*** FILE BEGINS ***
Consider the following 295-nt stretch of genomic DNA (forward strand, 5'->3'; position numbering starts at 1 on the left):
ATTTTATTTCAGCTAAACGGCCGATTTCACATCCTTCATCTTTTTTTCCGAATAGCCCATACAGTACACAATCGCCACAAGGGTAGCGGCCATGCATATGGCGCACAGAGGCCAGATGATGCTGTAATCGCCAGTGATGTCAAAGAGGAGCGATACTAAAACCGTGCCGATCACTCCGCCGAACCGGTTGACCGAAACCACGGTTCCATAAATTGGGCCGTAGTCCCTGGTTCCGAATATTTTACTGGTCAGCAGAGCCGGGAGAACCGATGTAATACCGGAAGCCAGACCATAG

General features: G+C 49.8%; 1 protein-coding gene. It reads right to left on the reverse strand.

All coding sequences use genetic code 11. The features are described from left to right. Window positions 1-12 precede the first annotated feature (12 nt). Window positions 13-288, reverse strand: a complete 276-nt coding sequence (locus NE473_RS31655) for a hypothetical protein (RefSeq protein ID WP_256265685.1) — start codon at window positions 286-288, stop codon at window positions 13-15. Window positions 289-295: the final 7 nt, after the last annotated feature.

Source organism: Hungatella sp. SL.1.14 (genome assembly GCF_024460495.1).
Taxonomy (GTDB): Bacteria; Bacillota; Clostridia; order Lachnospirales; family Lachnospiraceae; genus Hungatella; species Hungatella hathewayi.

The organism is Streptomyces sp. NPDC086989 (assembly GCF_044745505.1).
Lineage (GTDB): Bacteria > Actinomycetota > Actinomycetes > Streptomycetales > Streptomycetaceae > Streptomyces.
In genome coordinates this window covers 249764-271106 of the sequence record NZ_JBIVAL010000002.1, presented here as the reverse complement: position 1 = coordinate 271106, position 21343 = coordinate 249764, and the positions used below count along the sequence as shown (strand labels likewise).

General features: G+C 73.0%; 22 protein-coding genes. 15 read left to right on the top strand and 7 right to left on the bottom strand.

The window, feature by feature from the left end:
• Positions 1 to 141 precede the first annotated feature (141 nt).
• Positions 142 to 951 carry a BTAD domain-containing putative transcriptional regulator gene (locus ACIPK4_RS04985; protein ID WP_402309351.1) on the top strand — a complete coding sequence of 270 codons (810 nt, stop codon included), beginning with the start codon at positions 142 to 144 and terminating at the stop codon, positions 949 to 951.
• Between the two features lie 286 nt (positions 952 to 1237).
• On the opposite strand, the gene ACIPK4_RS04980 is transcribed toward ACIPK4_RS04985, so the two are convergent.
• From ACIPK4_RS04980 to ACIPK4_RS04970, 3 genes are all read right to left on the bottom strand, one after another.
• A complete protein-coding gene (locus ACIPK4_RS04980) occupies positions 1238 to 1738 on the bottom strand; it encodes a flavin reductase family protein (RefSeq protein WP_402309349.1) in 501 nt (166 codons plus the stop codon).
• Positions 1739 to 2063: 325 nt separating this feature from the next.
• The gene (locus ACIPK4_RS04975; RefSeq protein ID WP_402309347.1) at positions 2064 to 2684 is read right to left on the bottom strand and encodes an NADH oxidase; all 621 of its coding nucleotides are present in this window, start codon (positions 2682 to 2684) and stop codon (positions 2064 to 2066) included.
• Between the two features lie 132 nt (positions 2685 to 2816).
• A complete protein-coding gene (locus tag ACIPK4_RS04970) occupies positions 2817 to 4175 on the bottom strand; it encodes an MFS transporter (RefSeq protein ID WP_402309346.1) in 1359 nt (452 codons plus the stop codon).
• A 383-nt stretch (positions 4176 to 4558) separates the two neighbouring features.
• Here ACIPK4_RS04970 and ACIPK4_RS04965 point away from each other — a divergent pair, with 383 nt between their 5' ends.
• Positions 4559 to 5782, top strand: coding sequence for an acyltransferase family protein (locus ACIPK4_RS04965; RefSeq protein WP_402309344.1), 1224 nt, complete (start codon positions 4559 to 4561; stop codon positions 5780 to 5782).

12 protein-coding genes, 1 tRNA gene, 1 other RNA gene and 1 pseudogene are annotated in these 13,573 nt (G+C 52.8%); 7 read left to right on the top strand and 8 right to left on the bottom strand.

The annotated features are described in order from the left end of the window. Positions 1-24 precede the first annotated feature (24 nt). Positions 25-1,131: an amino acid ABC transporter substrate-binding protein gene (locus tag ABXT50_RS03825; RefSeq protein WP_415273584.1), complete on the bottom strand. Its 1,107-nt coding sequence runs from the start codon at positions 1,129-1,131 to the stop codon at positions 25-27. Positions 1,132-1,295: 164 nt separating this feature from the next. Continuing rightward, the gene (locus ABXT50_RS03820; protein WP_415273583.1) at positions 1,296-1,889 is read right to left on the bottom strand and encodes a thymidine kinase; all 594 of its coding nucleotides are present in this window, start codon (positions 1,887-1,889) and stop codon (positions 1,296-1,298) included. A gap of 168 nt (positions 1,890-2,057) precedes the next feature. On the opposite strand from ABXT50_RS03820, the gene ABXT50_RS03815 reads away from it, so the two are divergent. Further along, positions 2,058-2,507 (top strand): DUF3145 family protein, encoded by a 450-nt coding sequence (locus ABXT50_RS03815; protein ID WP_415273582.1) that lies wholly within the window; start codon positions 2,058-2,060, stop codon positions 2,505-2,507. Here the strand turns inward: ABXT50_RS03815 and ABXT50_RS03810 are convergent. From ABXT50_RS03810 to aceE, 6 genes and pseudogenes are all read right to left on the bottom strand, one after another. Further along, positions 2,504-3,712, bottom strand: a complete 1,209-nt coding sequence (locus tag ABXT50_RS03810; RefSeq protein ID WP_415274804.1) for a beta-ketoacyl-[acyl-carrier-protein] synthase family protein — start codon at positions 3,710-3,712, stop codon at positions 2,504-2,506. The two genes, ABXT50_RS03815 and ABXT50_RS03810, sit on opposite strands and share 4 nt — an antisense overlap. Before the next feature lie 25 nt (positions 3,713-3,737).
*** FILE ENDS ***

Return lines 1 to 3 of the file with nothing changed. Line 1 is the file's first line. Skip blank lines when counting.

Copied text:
Consider the following 295-nt stretch of genomic DNA (forward strand, 5'->3'; position numbering starts at 1 on the left):
ATTTTATTTCAGCTAAACGGCCGATTTCACATCCTTCATCTTTTTTTCCGAATAGCCCATACAGTACACAATCGCCACAAGGGTAGCGGCCATGCATATGGCGCACAGAGGCCAGATGATGCTGTAATCGCCAGTGATGTCAAAGAGGAGCGATACTAAAACCGTGCCGATCACTCCGCCGAACCGGTTGACCGAAACCACGGTTCCATAAATTGGGCCGTAGTCCCTGGTTCCGAATATTTTACTGGTCAGCAGAGCCGGGAGAACCGATGTAATACCGGAAGCCAGACCATAG

General features: G+C 49.8%; 1 protein-coding gene. It reads right to left on the reverse strand.